Honduras on Saturday announced that it ended its diplomatic relations with Taiwan, a move which drew Taipei’s immediate rebuke as Tegucigalpa changed its allegiances to China.
Honduran Foreign Minister Enrique Reina said that after receiving instructions from President Xiomara Castro he “has communicated to Taiwan the decision to cease diplomatic relations,” stated a ministry in a statement.
The formal announcement of severing diplomatic ties came two days after FM Reina’s Beijing trip to discuss bilateral diplomatic ties’ establishment, and 11 days after the switch was first announced by Castro.
Self-ruled democratic Taiwan is considered by China as part of its own territory and which it plans to retake one day by force if required. As per the ‘One China’ policy, countries are not allowed to recognise both Taipei and Beijing.
“The government of the Republic of Honduras recognises the existence of only one China in the world, and that the government of the People’s Republic of China is the only legitimate government that represents all of China,” said the Honduras foreign ministry on Saturday.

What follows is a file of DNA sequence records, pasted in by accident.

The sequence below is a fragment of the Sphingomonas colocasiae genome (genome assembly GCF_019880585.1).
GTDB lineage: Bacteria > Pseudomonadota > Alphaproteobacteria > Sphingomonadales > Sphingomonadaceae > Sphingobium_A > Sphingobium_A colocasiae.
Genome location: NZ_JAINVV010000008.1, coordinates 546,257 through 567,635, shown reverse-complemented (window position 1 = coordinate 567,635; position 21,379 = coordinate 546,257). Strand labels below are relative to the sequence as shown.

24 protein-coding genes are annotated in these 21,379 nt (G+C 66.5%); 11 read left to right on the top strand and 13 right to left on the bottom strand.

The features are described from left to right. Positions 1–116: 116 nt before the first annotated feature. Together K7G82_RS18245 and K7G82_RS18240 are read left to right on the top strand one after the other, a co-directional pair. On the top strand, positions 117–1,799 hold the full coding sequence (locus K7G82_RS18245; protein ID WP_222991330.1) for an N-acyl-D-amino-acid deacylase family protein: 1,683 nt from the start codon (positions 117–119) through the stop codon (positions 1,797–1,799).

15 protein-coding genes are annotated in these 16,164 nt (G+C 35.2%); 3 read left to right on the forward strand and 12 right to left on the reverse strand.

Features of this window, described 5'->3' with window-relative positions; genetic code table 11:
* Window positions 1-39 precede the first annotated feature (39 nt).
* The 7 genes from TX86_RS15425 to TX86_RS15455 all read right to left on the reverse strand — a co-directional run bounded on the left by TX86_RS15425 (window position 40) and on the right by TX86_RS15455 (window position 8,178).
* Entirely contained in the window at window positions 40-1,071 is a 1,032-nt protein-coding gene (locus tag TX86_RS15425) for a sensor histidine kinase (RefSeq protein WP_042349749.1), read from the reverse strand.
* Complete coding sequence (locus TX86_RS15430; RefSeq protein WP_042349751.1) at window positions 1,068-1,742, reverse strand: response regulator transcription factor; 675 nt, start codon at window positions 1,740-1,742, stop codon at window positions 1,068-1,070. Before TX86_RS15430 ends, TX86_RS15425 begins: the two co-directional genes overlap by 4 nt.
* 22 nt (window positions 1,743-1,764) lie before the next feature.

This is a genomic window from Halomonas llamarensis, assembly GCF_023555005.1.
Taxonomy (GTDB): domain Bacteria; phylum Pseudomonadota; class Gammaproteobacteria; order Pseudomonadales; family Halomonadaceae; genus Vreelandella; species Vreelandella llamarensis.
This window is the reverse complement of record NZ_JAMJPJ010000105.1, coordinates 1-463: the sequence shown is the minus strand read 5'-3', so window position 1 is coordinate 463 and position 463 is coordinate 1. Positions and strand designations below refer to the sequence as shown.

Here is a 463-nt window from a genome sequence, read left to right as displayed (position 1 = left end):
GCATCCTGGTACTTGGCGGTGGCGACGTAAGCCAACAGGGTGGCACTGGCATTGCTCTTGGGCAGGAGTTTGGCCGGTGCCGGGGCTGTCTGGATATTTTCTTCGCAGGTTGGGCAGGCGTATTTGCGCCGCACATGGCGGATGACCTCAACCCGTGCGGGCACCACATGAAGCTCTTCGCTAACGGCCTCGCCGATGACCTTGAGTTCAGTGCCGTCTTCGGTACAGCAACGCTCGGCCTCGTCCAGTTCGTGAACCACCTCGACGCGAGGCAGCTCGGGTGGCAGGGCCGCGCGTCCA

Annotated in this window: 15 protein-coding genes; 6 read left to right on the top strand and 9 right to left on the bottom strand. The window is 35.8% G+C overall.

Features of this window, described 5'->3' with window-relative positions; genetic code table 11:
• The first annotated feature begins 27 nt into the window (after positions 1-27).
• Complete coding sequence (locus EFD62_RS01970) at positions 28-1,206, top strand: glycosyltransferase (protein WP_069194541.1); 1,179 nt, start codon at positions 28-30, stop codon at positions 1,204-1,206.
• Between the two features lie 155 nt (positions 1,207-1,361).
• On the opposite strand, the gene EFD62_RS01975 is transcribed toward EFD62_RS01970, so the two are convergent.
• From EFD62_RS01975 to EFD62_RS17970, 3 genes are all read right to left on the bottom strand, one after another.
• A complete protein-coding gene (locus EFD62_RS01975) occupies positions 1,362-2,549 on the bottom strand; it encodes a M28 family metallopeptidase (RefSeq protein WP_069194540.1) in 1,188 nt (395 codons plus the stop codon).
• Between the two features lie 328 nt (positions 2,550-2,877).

“Taiwan is an inalienable part of Chinese territory. As of this date, the government of Honduras has communicated to Taiwan the rupture of diplomatic relations, committing to no longer having any relationship or contact of an official nature with Taiwan,” it stated.
During a press conference held shortly after the announcement, Taiwan Foreign Minister Joseph Wu said that Castro has been misled by promises of financial aid made by China for her country.
“President Castro and her ruling team have been harbouring illusions on China and had brought up the issue of switching recognition on the campaign trail,” Wu said to the reporters during a press conference. “China has not ceased its attempts to lure away Honduras with financial incentives,” he added.
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The move of Honduras came after ending negotiations with China on constructing a hydroelectric dam in the country. Wu announced that Taipei was ending ties with Honduras after the announcement of Reina.
With the switch, Taiwan is left with 13 nations that recognise the country formally over China after losing many Latin American allies in recent years.
(With inputs from agencies)
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